Users are berated and insulted for not having consulted the documentation, but, in many cases, the user can hardly be blamed. The documentation is shoddy, incomplete, and badly organized, if it’s present at all. Exceptions are becoming rarer and rarer.| As documentation decreases in quality, users stop turning to it. As users stop turning to it, companies stop trying to maintain it — why bother, if the users won’t read it? This line of reasoning is dooming the future of documentation to failure. Documentation is important and needs to be taken seriously. —Peter Seebach —The cranky user: The importance of documentation (IBM)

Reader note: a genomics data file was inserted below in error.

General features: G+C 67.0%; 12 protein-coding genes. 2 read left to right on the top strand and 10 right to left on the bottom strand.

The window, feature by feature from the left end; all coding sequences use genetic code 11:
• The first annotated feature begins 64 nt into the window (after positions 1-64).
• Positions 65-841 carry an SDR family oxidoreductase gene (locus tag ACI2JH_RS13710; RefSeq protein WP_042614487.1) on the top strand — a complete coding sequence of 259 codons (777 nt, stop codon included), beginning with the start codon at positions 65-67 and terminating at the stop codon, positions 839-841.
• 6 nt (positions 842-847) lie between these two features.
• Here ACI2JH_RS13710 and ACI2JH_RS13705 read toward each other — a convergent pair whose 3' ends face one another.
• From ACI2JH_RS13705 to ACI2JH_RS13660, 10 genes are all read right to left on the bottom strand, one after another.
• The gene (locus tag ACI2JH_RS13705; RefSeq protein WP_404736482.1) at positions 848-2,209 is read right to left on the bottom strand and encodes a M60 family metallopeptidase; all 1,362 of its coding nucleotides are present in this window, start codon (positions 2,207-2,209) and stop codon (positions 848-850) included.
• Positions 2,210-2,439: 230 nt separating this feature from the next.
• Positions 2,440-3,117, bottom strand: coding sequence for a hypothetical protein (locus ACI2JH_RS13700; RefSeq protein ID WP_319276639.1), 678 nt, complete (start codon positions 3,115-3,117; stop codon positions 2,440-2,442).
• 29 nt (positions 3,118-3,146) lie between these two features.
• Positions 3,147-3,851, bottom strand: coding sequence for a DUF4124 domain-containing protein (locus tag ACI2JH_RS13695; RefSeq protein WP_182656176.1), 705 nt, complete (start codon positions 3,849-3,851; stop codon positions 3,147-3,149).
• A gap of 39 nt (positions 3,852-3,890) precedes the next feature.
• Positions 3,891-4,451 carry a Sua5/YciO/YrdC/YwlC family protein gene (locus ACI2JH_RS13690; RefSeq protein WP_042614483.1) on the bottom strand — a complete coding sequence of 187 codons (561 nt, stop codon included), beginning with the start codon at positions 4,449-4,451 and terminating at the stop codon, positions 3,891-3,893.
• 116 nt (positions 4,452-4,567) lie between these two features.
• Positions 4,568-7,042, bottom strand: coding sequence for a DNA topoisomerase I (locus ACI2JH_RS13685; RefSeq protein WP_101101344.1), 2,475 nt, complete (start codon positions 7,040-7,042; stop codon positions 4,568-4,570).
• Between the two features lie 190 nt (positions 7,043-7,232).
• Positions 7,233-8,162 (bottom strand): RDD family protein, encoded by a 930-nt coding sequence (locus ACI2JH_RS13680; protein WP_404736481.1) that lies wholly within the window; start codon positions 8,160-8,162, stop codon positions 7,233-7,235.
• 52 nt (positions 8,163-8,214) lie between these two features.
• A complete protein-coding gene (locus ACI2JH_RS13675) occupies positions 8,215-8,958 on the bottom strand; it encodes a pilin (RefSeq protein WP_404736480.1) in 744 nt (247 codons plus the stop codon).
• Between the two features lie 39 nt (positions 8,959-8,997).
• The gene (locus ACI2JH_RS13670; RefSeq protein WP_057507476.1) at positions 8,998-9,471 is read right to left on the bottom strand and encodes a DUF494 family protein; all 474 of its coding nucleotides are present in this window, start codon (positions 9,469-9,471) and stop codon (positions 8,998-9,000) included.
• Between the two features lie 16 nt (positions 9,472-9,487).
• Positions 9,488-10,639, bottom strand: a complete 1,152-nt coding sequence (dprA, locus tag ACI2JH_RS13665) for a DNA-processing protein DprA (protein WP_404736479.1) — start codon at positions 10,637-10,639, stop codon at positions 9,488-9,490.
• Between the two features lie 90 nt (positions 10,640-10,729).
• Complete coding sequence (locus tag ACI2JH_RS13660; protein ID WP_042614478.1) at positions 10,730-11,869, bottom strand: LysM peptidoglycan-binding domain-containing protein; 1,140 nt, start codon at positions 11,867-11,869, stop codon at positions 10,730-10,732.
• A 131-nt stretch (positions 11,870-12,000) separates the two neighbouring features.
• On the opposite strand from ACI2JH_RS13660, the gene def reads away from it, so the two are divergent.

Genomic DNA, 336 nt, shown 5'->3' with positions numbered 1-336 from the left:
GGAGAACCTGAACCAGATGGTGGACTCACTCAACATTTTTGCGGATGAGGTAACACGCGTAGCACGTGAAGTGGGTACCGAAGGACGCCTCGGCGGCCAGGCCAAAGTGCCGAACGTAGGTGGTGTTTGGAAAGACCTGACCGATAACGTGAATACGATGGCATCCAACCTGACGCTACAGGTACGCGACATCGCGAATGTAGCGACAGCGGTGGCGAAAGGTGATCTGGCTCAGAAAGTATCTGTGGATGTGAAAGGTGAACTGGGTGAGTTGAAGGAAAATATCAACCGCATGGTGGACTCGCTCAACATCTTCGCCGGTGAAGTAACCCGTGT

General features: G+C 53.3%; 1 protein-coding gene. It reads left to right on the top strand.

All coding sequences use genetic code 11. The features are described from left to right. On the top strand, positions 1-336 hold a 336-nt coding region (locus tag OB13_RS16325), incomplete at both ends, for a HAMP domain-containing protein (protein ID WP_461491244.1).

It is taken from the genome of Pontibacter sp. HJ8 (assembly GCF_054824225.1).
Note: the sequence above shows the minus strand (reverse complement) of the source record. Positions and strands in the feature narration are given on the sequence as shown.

Seebach was the good-natured target of my pedantry earlier in the year when I criticized a title an editor chose for one of his articles, originally titled “Here ye — let thine site visitors speak“. I’ve only been away from teaching technical writing for one semester, but I really wish I’d had the time to introduce my “Writing for the Internet” students to some basic technical writing concepts such as report writing. But the semester just got too chatoic. Oh, well, maybe next time.